Figure 10. Structure of the sulfated galactan isolated from red seaweed Spyridia hypnoides. Its structure comprises a β-d-galactopyranose unit linked to 3, 6-anhydro-α-l-galactopyranose unit via β-1,4 linkages.
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Figure 11. Structure of the sulfated fucan (SF) isolated from sea cucumber Holothuria fuscopunctata comprising l-fucose repeating units linked by α-1,3 linkages.
Figure 11. Structure of the sulfated fucan (SF) isolated from sea cucumber Holothuria fuscopunctata comprising l-fucose repeating units linked by α-1,3 linkages.
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Figure 12. Representative structure of propylene glycol alginate sodium sulfate extracted from a brown alga.
Figure 12. Representative structure of propylene glycol alginate sodium sulfate extracted from a brown alga.
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Figure 13. Structure showing repeating units of sulfated rhamnan isolated from green seaweed Monostroma angicava. Repeating units comprise of (A) α-1,2 linked and (B) α-1,3 linked sulfated rhamnans.
Figure 13. Structure showing repeating units of sulfated rhamnan isolated from green seaweed Monostroma angicava. Repeating units comprise of (A) α-1,2 linked and (B) α-1,3 linked sulfated rhamnans.
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Figure 14. Structure representing repeating unit of sulfated chitosan derived from cuttlefish Sepia pharaonis.
Figure 14. Structure representing repeating unit of sulfated chitosan derived from cuttlefish Sepia pharaonis.
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Table 1. Antithrombotic activity data of the R/S HPABA ((2-Hydroxypropanamido) benzoic acid) in vivo model of rats.
Table 1. Antithrombotic activity data of the R/S HPABA ((2-Hydroxypropanamido) benzoic acid) in vivo model of rats.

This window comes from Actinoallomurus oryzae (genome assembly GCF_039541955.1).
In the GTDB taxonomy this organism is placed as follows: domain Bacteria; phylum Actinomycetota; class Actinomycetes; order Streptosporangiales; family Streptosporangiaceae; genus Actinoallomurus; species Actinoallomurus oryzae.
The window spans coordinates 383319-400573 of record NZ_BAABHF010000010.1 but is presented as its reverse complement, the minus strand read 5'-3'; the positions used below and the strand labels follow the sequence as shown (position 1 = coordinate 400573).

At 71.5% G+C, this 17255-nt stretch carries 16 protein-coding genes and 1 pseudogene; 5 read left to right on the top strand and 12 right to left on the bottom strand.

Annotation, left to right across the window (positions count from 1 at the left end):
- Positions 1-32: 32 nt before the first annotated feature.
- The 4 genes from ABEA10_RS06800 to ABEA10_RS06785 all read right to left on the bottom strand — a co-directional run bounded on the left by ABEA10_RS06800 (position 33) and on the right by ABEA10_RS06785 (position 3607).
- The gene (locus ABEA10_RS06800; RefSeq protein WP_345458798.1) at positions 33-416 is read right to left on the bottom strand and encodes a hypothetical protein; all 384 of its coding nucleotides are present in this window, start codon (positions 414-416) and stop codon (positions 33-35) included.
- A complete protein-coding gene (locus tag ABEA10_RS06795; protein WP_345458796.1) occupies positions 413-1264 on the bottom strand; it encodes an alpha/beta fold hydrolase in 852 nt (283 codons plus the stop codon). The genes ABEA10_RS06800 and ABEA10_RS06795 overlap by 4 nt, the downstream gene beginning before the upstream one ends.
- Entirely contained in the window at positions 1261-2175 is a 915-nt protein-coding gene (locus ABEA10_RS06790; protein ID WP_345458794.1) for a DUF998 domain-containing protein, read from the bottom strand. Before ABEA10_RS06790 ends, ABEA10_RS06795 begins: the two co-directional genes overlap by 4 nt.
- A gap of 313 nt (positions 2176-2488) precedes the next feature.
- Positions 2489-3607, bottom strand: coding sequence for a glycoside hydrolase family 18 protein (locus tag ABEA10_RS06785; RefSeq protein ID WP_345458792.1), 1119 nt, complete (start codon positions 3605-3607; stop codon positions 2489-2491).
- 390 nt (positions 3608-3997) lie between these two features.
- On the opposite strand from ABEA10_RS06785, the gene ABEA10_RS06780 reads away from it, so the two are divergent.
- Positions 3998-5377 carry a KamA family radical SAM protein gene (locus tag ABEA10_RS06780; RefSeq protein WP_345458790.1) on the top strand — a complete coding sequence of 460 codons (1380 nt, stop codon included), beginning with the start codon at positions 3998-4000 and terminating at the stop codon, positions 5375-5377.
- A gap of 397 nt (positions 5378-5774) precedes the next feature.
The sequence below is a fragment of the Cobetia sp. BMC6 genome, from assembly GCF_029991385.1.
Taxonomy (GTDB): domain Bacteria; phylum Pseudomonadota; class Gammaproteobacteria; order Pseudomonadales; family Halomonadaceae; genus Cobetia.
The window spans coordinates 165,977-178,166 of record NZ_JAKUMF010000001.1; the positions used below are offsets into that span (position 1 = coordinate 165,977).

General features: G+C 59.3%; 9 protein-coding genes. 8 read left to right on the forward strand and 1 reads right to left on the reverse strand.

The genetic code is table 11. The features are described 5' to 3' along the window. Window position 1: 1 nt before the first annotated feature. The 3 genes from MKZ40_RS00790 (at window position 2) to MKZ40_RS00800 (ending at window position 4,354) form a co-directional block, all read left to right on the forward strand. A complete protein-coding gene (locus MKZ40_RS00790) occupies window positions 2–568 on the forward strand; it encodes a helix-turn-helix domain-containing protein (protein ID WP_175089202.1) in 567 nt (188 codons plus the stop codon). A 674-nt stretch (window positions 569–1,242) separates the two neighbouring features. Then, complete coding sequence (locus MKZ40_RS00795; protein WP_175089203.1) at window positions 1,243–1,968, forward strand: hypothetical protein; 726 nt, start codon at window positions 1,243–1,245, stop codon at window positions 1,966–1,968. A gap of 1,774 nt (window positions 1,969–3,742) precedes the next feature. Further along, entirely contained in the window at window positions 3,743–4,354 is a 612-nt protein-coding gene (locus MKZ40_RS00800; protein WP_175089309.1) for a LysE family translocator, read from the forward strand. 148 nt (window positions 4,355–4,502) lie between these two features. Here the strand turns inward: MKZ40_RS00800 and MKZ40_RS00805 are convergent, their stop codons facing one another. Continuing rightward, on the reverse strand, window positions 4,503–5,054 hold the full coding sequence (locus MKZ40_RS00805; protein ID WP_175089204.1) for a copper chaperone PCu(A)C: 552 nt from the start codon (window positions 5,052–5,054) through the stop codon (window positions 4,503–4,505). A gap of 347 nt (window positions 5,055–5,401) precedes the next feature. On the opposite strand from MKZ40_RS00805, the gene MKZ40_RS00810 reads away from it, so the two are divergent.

GroupDose (mg/kg)Bleeding Time (min) aClotting Time (sec) aThrombus b Weight (mg)Recovery c Number
R-HPABA10011.04 ± 0.76247 ± 26.11.90 ± 0.106
S-HPABA1009.50 ± 0.60230 ± 24.42.14 ± 0.183
Aspirin10010.1 ± 0.35244 ± 24.72.05 ± 0.174
a Result after oral administration of HPABA, aspirin in mice after 7 days.b Result of HPABA, aspirin on common carotid artery thrombosis in rats.c Result of HPABA, aspirin on collagen—epinephrine induced pulmonary thrombosis in mice after 7days (n = 10).
Table 2. Inhibitory activity of polar lipids extracted from Salmon salar against PAF (platelet activating factor) and thrombin.
Table 2. Inhibitory activity of polar lipids extracted from Salmon salar against PAF (platelet activating factor) and thrombin.
Total Polar Lipids (Salamon salar)PAF Inhibition IC50 (μg)Thrombin Inhibition IC50 (μg)
Conventional extraction45 ± 22382 ± 39
Food grade extraction86 ± 18102 ± 29
Table 3. Anticoagulant activity of different protein hydrolysates containing digested peptides of oyster muscle.
Table 3. Anticoagulant activity of different protein hydrolysates containing digested peptides of oyster muscle.
Activity (sec)Concentration (mg/mL)Native ControlTrypsinPapainNeutrasePepsin
aPTT5041.7 ± 0.5346.1 ± 1.0441.6 ± 0.4260.4 ± 1.87183.8 ± 10.26
TT509.9 ± 0.1221.4 ± 0.2914.7 ± 0.3533.8 ± 2.5631.8 ± 0.56
aPTT—activated partial thromboplastin time; TT—thrombin time.
Table 4. Values of HS release from endothelial cells post-stimulated with sH/HS from the shrimp Litopenaeus vannamei. Values are in cpm/μg of protein.
Table 4. Values of HS release from endothelial cells post-stimulated with sH/HS from the shrimp Litopenaeus vannamei. Values are in cpm/μg of protein.
Dose (μg/mL)Hp/HSHeparinControl
10040,00040,00015,000
5035,000--
2530,000--